The flags that fly over City Hall and government buildings across the state were at half-staff in honor of Nelson Mandela. The late former South African president had an impact and influence on the city’s political landscape during his life.
As soon as word got out that the civil rights icon had died, New York’s politicos began their flood of tributes and remembrances for the late world leader.
Mandela had an impact on New York thanks to former Mayor David Dinkins, who brought him to the city in the 1990 after Mandela’s release from prison. He was aided by a political consultant, the late Bill Lynch.
At the time, South Africa’s apartheid system was a major issue for politicians, making Mandela’s visit monumental. Several local politicians who had long spoke out against apartheid were able to come in contact with the man who led the fight thousands of miles away.
The 1990 visit to the city was the first of several for Mandela. He came back to the city in 2005, giving an historical appearance at the Riverside Church.
Dinkins said of his longtime friend, “He, for me, is the greatest human being in the next hundred years worldwide, and I feel blessed to have lived in his time.”
Last weekend, several Democratic heavy hitters came together at the headquarters of the Rev. Al Sharpton’s National Action Network to pay their respects to Mandela, including Dinkins, Rep. Charlie Rangel and Mayor-elect Bill de Blasio.
Saturday’s event was originally supposed to be a platform for newly appointed NYPD Commissioner Bill Bratton to meet the community; however, upon Mandela’s death, the event took on a different meaning.
“Mandela spent his entire life fighting and suffering for what was right, and he emerged from his battles with grace and good humor, not anger or bitterness,” Rangel said. “He is my personal hero, and I will never forget how humbled I felt when I first met him. Ever since that day, I have thought to myself, ‘God spent a lot of time making Nelson Mandela.’”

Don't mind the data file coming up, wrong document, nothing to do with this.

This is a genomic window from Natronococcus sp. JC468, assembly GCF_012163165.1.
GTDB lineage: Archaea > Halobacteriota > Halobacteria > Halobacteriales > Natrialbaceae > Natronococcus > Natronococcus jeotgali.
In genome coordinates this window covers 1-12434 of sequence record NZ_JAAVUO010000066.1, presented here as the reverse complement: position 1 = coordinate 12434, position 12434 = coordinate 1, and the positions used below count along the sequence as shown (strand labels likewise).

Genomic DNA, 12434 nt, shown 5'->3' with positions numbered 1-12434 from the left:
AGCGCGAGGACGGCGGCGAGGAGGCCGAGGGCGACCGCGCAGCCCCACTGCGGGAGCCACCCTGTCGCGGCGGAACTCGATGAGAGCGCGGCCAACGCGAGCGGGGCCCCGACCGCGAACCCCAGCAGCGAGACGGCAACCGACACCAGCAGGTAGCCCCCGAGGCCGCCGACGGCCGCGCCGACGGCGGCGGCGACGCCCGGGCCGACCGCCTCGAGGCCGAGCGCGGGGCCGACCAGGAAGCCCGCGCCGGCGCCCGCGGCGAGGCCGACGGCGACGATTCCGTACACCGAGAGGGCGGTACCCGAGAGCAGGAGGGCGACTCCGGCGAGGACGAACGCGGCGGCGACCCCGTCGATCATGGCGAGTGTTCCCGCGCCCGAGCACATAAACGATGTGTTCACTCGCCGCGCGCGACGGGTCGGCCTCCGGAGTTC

Getting ready to head to City Hall himself, de Blasio said that the world is a better place because of Mandela. De Blasio was one of several people who joined the fight against apartheid and said that the fight brought many people together.
“I will never forget hearing his words at Yankee Stadium, where he told New Yorkers, ‘You, the people, never abandoned us.’ We came to believe in his fight for justice and democracy as if it were our own,” he said. “Our values and activism helped us work toward justice in South Africa and, thereafter, in many other parts of the world.”
Closing in his final weeks in office, Mayor Michael Bloomberg called Mandela one of the most transformative and influential figures in modern history. During Mandela’s 2005 visit to the city, Bloomberg presented him with a Key to the City.
“He devoted his life to building a more just, equal and compassionate world, and we are all better for it,” Bloomberg said. “On behalf of the people of the city of New York, I offer my sincere condolences to the Mandela family and the people of South Africa.”
New York State Gov. Andrew Cuomo said Mandela refused to accept injustice and showed that a dedicated person of courage can actually change the course of history. Cuomo ordered that flags on state government buildings be flown at half-staff on Friday, Dec. 6 in honor of Mandela.
“We will not soon see again, nor should we ever forget the profound example of humanity that Nelson Mandela embodied,” he said. “While President Mandala is no longer with us, here in New York and all around the globe, his legacy lives on. His family and friends and the people of South Africa are in my thoughts and prayers, along with those of all New Yorkers.”